Isabelle Vernos (CRG): “It still amazes me the beauty of cell division”

Born in Madrid to French parents, Vernos is head of a research group studying cell division at the Centre for Genomic Regulation (CRG).

Isabelle Vernos (CRG). Photo by Maruxa Martínez-Campos.

From a French family, Isabelle Vernos was born in Madrid. She grew up in Asturias and Versailles, and went back to the Spanish Capital to finish her studies, where she did her doctorate. Mother of two, she has been head of a research group at the Centre for Genomic Regulation (CRG) since 2005. A year ago Vernos was elected member of the Scientific Council of the European Research Council (ERC).


What was your PhD like?

I characterised the bithorax group, genes involved in the development of the fly Drosophila. And I had the great fortune to be second author of a paper published in Nature that was one of the most cited in Spain at that time. I also had another small project, a collaboration with the European Space Agency to study the effect of microgravity on embryonic development. We had to send flies into space, design experiments to be carried out in very special conditions, and teach astronauts how to do them!


When you finished you left to do a postdoc in Cambridge.

I fell pregnant while I was looking for a group that I liked! I ended up studying the development of the frog Xenopus, investigating the mechanisms involved in defining the axes of an embryo, a subject that I found really interesting. My boss, who worked with his wife, had four children, so he was very understanding towards me.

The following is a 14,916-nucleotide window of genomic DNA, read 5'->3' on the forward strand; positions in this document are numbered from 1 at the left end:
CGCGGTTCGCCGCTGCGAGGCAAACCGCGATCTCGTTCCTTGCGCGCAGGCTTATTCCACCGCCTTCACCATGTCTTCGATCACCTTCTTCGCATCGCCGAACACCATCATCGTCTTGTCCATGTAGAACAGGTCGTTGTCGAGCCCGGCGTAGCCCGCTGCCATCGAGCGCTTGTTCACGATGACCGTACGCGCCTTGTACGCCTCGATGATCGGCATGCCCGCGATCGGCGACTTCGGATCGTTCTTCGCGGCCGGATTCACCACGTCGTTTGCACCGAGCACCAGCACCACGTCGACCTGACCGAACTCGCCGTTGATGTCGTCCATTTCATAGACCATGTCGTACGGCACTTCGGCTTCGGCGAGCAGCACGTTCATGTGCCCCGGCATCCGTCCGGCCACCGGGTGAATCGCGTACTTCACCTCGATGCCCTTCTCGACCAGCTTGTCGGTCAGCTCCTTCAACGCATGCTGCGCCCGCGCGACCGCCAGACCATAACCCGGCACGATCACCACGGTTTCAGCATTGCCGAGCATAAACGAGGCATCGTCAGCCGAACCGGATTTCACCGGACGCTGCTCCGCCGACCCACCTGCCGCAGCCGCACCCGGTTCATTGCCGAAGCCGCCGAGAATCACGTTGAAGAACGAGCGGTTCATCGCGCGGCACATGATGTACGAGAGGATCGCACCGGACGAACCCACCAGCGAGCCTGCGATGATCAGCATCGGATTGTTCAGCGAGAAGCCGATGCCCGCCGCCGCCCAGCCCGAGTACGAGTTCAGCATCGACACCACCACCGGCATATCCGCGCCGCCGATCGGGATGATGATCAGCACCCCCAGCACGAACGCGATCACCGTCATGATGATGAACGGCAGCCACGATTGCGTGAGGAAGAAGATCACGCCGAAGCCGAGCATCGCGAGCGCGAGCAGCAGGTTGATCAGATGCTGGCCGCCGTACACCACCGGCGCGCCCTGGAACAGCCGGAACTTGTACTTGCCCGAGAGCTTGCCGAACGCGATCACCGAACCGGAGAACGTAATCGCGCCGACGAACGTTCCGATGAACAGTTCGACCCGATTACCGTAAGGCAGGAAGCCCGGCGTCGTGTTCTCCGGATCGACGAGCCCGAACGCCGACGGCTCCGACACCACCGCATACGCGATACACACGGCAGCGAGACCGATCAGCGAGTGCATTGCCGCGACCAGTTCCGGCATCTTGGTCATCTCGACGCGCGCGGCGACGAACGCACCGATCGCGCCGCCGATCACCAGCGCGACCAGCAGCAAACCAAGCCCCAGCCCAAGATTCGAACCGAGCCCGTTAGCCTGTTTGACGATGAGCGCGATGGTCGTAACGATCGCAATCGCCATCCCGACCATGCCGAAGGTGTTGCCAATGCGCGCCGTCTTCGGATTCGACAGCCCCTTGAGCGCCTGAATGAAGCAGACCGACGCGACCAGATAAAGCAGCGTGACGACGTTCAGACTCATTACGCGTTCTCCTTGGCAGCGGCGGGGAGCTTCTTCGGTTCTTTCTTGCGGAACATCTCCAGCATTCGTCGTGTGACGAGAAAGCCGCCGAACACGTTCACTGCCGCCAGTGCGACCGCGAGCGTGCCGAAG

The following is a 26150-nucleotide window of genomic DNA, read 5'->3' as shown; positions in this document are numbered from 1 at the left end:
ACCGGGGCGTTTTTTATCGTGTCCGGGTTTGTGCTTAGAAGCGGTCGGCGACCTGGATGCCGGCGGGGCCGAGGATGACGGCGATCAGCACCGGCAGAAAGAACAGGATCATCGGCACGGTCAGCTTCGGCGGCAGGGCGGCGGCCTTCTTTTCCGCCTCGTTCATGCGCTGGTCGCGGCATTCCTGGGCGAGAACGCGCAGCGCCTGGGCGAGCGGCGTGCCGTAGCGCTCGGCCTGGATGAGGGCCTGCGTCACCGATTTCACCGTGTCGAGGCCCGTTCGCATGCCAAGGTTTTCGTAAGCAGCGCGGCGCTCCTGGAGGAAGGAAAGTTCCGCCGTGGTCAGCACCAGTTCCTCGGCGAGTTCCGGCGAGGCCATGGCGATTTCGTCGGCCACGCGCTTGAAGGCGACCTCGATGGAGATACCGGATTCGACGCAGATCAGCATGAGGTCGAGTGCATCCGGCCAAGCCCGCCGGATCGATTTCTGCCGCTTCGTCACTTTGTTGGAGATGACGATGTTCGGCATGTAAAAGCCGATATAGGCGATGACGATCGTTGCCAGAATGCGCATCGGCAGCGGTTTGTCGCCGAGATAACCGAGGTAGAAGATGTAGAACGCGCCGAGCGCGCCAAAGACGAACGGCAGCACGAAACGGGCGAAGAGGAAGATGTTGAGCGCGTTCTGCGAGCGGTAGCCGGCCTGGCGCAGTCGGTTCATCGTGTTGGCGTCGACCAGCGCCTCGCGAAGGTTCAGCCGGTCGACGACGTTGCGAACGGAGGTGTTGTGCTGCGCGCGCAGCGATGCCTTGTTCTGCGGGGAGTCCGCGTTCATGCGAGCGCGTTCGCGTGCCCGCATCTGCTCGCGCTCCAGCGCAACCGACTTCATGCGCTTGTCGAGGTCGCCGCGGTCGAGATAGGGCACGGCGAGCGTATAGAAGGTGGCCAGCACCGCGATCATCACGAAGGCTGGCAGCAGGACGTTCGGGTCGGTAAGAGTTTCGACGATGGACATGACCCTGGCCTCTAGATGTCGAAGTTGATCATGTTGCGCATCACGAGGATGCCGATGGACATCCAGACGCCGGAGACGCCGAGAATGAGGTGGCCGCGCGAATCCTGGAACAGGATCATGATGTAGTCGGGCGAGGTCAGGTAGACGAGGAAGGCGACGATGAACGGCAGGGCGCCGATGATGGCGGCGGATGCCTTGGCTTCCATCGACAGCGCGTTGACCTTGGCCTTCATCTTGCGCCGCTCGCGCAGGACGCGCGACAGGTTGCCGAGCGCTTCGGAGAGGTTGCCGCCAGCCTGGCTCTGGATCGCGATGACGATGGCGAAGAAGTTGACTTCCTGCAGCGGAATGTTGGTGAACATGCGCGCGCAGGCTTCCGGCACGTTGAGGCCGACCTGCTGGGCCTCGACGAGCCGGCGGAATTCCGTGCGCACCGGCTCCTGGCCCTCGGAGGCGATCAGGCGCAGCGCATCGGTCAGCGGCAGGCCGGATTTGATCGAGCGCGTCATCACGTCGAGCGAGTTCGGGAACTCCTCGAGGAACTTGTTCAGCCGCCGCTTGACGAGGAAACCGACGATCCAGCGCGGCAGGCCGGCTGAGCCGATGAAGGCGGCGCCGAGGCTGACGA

What did you discover during your postdoc?

We knew that microtubules were involved in the localisation of certain RNA molecules that define the dorsoventral and anteroposterior axes. Two motor proteins were known, kinesin and dynein, which move proteins towards the negative or positive extremes of the microtubules, and it was believed that these were sufficient. I started looking for other proteins associated with microtubules, and other groups found new motors, similar to kinesin but different. We discovered that there are over 40!


After having your second child you moved to Germany.

I was at the European Molecular Biology Laboratory (EMBL) for 13 years, first as a postdoc, then in a more independent position. It was a time I really enjoyed. The protected environment of the EMBL allowed me to grow gradually as an independent scientist. I was surrounded by people interested in the same topic, who could offer me their reactions, expertise and ideas.


This wasn’t true when you came to Barcelona, was it?

No! That was actually one of the most difficult stages of my career. The CRG still did not have the necessary equipment for my work – I had to help set up the microscopy service, because we were the only group in the cell biology programme and the only ones who needed microscopes. And the people in my lab only had me as a reference in the field.


What would you have done if you hadn’t been a scientist?

Something to do with photography. I guess that’s also why I like cell biology; it has a visual and aesthetic aspect. I can look down a microscope at a cell dividing and be amazed by its beauty, even though I’ve seen thousands!


What is it like to form part of the ERC?

We are a group of 22 scientists from different fields, selected by an external committee. We meet five times a year to sort out all the activities of the council, choose the grant-awarding jury, consider mechanisms to avoid possible discrimination, etc.. It is hard work, but is really an honour, I learn a lot.


Leave a Reply

Your email address will not be published. Required fields are marked *